Alcoholic beverages business Lion Nathan starts brewing beer at its new national headquarters in a fortnight but its development project will not be finished until next year.
The 16.7ha East Tamaki site on Ormiston Rd in South Auckland is the location of Lion's new $250 million property base to replace its Newmarket home.
Two years ago, Lion announced the site's sale and Conor Collier of owners AMP Capital Investors said his business was working on plans for Newmarket.
"The industry in general is characterised by a more cautious approach given the current environment, which has inevitably slowed things down across the board.
For our part, the next step for the Lion Brewery project is rezoning the site and we now anticipate lodging our rezoning application within the next three to four months," he said in July.
Liz Read, Lion's corporate affairs director, said the business considered redeveloping its 5.2ha Khyber Pass site in Newmarket but found that this would require a significant investment to maintain future capability.
"We reviewed the potential constraints of staying where we are versus the opportunities of looking for a new site," she said.
The project to shift Lion's operations began in 2007 and Read said the big development included building a 4.5ha bottling plant which begins production next month.
The development is known to staff as both Project Century, in reference to the manufacturing and warehousing property's projected life span of about 100 years, or The Pride.
The site was used for farming so Lion's project is a greenfields one and Read said the buildings and operations had a strong environmental focus.
Energy use and greenhouse gas emissions will be cut by 10 per cent once the move is completed. Rainwater will be harvested from the roofs of the East Tamaki site, flow into storage tanks and be re-used for toilet flushing and irrigating gardens.
"It won't be used to make beer," Read said.
Lights will feature low-energy fittings, automatic clock controls, natural daylight sensors, dimmers and presence detectors.
One of the project's most unusual features is the use of crushed glass aggregate in construction to cut what Read refers to as New Zealand's glass mountain.
As part of Lion's responsibility to reduce, recycle and reuse the packaging associated with its products, crushed glass has been used and is now clearly visible on non-structural panels and paths, Read said.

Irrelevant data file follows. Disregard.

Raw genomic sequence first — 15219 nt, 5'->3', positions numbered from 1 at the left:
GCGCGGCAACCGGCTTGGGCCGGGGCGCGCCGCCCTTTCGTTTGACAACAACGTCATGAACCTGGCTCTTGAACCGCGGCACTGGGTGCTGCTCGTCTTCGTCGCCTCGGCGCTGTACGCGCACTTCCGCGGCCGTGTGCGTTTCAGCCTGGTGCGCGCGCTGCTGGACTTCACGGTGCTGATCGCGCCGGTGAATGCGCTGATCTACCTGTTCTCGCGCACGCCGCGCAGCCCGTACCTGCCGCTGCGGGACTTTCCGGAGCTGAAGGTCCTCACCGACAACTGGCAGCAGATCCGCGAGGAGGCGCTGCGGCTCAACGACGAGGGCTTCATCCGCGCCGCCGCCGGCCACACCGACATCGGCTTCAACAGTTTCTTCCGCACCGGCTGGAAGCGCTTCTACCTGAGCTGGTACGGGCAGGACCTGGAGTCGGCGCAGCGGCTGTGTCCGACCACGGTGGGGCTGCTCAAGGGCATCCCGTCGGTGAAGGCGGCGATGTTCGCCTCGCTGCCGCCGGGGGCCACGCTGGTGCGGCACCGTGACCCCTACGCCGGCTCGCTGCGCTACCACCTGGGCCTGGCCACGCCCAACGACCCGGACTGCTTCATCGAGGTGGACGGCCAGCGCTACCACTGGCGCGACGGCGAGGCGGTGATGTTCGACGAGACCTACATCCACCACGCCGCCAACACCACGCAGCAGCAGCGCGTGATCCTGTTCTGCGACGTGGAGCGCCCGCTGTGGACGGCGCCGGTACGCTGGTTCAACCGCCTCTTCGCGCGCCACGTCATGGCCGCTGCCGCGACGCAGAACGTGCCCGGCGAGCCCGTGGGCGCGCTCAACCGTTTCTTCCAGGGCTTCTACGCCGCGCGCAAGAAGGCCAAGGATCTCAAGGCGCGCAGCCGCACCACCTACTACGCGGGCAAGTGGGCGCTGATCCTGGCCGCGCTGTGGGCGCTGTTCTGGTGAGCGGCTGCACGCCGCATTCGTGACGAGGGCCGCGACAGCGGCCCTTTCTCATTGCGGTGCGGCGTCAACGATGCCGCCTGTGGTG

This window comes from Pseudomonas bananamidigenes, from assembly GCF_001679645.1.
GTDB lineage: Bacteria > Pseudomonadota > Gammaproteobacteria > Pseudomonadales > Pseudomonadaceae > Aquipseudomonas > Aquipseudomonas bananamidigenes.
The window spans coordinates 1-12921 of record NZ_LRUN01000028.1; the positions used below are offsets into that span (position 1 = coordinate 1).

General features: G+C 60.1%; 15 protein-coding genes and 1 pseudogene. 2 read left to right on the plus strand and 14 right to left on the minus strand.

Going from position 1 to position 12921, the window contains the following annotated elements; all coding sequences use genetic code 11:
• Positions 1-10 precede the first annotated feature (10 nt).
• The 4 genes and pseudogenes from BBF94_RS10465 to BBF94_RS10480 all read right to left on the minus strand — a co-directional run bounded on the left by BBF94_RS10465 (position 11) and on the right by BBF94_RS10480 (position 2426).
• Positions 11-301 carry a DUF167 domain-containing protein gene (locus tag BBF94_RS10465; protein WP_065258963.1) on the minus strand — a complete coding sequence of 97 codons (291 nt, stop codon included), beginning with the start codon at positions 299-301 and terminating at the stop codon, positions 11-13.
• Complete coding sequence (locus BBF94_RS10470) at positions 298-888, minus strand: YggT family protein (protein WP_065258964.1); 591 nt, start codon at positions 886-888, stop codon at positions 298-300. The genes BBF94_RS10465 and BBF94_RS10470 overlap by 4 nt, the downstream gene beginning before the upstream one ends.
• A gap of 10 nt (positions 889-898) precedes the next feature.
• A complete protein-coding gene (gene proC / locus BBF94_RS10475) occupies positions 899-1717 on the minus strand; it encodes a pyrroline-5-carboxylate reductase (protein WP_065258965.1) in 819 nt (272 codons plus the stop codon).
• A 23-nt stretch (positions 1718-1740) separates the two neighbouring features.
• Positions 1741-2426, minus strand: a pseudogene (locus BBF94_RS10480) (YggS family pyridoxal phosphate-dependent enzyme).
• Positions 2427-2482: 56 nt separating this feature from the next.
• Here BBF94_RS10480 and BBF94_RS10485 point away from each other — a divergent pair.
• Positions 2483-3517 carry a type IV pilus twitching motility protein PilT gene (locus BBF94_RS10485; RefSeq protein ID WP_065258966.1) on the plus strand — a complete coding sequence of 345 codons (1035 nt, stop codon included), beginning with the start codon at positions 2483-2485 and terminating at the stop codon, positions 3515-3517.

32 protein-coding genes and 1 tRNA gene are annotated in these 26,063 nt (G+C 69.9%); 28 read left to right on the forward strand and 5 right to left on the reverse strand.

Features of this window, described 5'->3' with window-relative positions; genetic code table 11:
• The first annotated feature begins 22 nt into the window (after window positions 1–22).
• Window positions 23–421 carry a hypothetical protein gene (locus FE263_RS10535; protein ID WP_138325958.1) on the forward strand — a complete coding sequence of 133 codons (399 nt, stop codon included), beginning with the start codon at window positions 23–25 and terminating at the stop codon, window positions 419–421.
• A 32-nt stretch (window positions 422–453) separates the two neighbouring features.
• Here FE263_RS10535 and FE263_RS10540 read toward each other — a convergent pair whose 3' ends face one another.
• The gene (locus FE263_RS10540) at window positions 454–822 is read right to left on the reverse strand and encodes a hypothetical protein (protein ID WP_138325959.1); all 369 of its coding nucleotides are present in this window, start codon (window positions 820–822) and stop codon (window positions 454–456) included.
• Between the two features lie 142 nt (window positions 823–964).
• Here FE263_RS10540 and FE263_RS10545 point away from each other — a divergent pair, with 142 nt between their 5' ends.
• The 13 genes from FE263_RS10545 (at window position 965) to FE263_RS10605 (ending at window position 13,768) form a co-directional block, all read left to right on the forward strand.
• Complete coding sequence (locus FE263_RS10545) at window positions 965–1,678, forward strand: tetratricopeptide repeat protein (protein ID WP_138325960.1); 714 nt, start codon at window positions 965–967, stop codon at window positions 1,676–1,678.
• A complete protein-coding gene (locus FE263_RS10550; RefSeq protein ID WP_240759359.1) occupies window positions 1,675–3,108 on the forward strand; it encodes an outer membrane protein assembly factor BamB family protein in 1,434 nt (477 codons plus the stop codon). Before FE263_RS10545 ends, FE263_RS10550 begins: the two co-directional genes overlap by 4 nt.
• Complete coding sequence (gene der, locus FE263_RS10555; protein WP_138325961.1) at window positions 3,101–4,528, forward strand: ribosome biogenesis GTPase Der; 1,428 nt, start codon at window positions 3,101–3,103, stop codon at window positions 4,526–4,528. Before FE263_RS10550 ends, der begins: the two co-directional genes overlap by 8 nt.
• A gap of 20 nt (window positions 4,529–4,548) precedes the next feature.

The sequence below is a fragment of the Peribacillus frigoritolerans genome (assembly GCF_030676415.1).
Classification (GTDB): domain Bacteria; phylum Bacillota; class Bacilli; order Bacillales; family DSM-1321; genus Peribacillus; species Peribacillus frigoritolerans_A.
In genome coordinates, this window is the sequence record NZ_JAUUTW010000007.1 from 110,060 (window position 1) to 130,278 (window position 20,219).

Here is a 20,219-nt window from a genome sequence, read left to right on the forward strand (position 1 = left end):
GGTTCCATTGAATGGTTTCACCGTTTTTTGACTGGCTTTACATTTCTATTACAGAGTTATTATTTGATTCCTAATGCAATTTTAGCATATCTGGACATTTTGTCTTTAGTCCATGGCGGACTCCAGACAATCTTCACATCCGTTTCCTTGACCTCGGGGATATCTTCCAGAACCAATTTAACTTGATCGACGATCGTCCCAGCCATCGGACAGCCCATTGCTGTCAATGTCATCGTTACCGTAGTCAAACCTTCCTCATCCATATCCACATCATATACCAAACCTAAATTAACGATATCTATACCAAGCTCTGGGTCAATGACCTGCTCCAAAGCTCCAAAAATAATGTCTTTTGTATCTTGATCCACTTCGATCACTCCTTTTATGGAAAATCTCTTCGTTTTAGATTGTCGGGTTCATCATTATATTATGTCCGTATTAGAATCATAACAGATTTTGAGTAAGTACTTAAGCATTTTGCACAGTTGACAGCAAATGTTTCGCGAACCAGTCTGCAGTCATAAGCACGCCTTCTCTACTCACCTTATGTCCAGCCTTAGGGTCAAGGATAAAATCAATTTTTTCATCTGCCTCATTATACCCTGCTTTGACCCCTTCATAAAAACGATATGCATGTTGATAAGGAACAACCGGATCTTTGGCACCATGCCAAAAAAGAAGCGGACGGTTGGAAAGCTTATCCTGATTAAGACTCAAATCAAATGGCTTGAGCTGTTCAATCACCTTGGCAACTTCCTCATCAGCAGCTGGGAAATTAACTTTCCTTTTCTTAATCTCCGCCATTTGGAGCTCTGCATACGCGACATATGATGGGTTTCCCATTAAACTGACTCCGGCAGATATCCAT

Native plants are being used and even the amount of water needed in the beer is projected to be cut.
"Our Khyber Pass brewery is the second-most efficient brewery in the group for water use. At the new facility, we would expect to reduce water from 3.9 litres of water per litre of beer to 3 litres of water per litre of beer or less," Read said.
Duncan Field, Lion's group capital project leader, said tests were also being carried out to investigate the prospect of pumping water from under its site.
Read said glazing specialist Metro GlassTech had installed the glass panels on the brewhouse, the four-level building with a transparent front which showcases the brewery business. A two-storey Lion has been emblazoned on the 16m-high glazed facade of the brewhouse.
"The glaze was not sand blasted but has been digitally printed with a unique ceramic ink with Metro GlassTech's new GlassJet printer which is the first glass printer of its type in New Zealand," she said.
Read said the new property was expected to yield annual cost savings of $10 million to $12 million once the shift is completed, partly due to a reduced workforce because so much of the East Tamaki operations have been mechanised or automated.
Lion's New Zealand brands include Steinlager, Speight's, Mac's, Lion Red, Waikato Draught, Stella Artois, Corona, Guinness and Wither Hills.
Lion owns the Liquor King chair of stores and employs about 2400 people in New Zealand and Australia.
Lion Nathan's new plant has:
* New buildings: More than 5ha.
* Earthworks: 180,000 cubic metres.
* Pipelines: 15km laid, 1.5km to go.
* Concrete: 8500 cubic metres complete, 5500 to go.
* 2500 tonnes used on site.
* Recycled glass: 2100 cubic metres or 3.5 tonnes.
Source: Duncan Field, Lion